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High drama in F1 Chinese Grand Prix: Fernando Alonso wins for Ferrari

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Fernando Alonso wins F1 Chinese Grand Prix
Courtesy of Ferrari

After Fernando Alonso’s supreme drive to victory in the Chinese Grand Prix, it looks increasingly likely the world of Formula One racing will be in flux for some time to come.

The Spaniard’s dominant win made him the third different driver to triumph in the third different car this season — echoes of that record-breaking 2012 season abound as the circus moves out of Asia and toward the increasingly desperate deserts of Bahrain.

Looking at last weekend and focusing purely on the racing, there was much to admire and celebrate as Formula One appears to be in good health. Lewis Hamilton’s maiden pole position for new team Mercedes on Saturday, followed by a master class in driving from Alonso, left us in no doubt that the championship is to be hotly contested by the stars of the show.

It wasn’t only the Mercedes and Ferrari drivers who rose to prominence — Jenson Button claimed a canny and gritty 5th place in the worst McLaren to have left the Woking factory since 2006; Sebastian Vettel executed a clever strategy to catapult himself within agonizing inches of the podium on the final lap; and Kimi Raikkonen staged an unlikely comeback for Lotus after messing up his initial launch from the start to claim 2nd. Five World Champions in the top five positions; a dream come true for hardcore racing fans.

Alonso’s victory was not a straightforward one. The Ferrari ace shadowed Hamilton from the off, and when his chance came just three laps into the race he seized it with aplomb, pulling off the sweetest of overtakes on his former McLaren teammate to achieve a lead he never relinquished. His stablemate Felipe Massa similarly outfoxed Hamilton but was crippled by a bewildering strategy call from Ferrari that left him one lap too long on rapidly degrading Pirelli tyres, a mistake that left him floundering down in 5th once the first round of pit stops were over.

“It couldn’t have gone better than this today!” exclaimed the delighted 2005 and 2006 World Champion after he emerged from his battle-stained scarlet steed.

“I hadn’t won since Germany [Alonso’s last win back in July 2012] and this has a special feeling because it was a tricky race full of action. Along with the second place I got in Australia, this result shows that the car is competitive and that we are working in the right direction to always be in the fight for the podium. For that, I have to thank the team for the huge efforts it has made both here and back in the factory. They have worked so hard to put me in this position from which I can fight with the others on equal terms.”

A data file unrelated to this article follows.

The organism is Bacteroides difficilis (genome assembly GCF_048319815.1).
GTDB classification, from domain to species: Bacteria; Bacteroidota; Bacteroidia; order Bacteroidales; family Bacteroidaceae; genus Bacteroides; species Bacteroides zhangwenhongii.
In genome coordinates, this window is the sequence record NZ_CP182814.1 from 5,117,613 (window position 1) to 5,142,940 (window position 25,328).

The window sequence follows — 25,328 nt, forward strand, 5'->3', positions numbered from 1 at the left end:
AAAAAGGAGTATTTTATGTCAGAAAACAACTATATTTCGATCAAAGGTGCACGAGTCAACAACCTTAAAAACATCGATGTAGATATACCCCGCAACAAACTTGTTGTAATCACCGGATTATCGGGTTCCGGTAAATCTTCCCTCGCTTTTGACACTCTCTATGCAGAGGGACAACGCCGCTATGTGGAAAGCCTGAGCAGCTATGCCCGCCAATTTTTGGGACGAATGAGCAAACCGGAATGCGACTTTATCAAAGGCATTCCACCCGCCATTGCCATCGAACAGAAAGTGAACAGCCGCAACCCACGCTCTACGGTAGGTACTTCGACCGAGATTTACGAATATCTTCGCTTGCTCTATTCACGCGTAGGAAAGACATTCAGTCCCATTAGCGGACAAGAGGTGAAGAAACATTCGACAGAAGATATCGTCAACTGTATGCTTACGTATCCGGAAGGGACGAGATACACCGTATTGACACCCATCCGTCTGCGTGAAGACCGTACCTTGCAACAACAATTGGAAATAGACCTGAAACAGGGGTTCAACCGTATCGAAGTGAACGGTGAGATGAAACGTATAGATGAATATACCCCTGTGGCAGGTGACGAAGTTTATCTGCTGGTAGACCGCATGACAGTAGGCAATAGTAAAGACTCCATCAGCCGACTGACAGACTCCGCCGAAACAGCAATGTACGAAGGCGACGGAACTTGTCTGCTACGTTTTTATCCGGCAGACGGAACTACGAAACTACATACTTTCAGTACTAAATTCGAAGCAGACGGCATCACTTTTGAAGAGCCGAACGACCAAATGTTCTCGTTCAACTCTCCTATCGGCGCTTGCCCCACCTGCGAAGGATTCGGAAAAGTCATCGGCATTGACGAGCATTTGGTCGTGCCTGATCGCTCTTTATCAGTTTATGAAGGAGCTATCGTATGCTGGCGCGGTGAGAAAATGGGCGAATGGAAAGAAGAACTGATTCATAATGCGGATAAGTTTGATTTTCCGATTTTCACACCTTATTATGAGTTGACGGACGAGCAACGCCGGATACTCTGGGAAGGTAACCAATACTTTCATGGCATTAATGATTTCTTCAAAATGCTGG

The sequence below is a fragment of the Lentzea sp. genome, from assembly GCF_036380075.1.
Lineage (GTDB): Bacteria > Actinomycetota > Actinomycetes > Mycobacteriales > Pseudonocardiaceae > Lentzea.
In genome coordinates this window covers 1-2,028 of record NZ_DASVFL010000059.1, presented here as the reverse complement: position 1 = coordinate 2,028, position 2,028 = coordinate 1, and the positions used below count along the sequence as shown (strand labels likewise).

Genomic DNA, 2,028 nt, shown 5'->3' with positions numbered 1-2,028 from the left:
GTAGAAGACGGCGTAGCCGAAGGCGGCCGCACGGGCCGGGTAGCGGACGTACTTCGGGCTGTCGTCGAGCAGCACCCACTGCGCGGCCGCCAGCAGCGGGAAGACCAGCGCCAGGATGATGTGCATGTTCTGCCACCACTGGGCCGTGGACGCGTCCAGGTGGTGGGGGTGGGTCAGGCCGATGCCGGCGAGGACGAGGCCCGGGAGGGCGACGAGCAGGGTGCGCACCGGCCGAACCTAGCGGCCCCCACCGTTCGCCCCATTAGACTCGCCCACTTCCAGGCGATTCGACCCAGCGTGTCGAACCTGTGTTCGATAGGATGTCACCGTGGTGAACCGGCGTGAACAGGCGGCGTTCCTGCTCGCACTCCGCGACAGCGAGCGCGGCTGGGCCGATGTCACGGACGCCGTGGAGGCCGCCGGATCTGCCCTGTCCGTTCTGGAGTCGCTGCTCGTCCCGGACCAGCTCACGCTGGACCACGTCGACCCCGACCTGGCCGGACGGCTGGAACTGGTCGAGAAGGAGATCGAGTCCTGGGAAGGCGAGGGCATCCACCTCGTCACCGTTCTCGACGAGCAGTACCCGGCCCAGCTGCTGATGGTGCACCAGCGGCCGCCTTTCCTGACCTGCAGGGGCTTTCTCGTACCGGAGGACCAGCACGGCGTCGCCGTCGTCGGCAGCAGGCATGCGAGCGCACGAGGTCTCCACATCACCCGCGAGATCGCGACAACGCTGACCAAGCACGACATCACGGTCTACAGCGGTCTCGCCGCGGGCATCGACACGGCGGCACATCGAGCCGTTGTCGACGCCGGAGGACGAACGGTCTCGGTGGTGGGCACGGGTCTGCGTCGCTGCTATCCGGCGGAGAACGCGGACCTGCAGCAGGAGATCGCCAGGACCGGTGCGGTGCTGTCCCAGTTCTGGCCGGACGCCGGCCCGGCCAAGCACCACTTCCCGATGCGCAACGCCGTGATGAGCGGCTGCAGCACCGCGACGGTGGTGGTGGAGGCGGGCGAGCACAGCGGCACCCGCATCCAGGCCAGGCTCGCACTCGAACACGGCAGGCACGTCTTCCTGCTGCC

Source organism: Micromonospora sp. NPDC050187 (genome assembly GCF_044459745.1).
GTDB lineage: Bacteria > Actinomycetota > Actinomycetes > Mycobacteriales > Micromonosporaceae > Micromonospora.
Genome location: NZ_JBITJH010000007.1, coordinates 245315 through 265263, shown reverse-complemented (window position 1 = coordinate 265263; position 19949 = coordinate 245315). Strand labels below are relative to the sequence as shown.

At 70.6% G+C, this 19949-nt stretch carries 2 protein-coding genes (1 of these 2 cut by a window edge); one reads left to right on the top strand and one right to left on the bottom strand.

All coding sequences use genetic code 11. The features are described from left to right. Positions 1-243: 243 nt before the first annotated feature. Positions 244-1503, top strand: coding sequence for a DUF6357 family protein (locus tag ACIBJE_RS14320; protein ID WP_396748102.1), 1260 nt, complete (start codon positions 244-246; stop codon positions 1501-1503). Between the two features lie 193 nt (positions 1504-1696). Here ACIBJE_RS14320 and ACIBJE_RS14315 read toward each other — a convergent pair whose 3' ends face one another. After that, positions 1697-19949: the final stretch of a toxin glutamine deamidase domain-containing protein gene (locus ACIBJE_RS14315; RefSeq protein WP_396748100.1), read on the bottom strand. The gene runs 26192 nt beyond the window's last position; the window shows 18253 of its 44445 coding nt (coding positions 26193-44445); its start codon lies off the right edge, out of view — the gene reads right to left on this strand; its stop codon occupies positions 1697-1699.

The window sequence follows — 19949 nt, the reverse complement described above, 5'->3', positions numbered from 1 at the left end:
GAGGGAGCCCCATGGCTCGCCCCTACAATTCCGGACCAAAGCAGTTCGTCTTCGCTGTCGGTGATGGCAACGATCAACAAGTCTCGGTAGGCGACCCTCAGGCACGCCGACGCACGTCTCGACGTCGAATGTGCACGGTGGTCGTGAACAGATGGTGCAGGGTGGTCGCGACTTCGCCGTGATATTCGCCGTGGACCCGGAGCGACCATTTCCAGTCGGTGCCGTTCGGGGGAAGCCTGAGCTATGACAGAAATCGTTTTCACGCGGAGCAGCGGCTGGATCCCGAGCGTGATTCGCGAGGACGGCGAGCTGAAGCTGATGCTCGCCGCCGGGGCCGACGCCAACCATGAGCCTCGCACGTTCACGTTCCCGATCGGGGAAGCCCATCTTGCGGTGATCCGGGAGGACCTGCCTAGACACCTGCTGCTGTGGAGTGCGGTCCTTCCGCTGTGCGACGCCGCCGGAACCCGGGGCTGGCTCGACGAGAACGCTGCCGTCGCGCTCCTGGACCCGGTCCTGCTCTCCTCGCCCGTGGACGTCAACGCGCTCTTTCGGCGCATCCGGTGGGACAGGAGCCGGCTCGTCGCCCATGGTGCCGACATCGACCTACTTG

“Second wasn’t quite what we wanted, but in the circumstances it was the best that we could manage today," claimed an ever truculent Kimi Raikkonen post-race. “I’m not 100 percent happy because we didn’t win, but it is what it is and second place is a good result after a bad start and the incident with Sergio [Perez].”

The incident the Finn alludes to occurred when the Lotus driver attempted an overly-ambitious move around the outside of the slower McLaren in the downhill run to turn four; Perez "never saw" the black and gold machine on his rear wing and inadvertently ran Raikkonen onto the grass at the side of the track. It was the lowpoint of a depressingly poor weekend for the Mexican.

“It wasn’t my best weekend in terms of pace, so there’s some work to do.” Said the grim Perez after his race ended with 11th place.

“Congratulation to Jenson [Button] — he drove a fantastic race today. He found a better rhythm and really made the strategy work. I couldn’t find a flow throughout the whole race and was struggling with the car. I had a reasonably good first stint and thought we could achieve a good result with the strategy, but then we encountered degradation with the tyres and that compromised our pace.”

Perez’s teammate Jenson Button made use of a perilous two-stop strategy to vault his difficult MP4/28 mount into 5th by the finish, the highlight of what have been disastrous first three races for the premier British team.

So a poor weekend for McLaren, an unfulfilled weekend for Mercedes, and a disappointing weekend for Lotus.

“Grande Weekend!” crackled the Ferrari team radio in the most emotional Italian tones as Alonso crossed the finish line. “Grande Weekend!”

And, for the Scuderia, it most certainly was.

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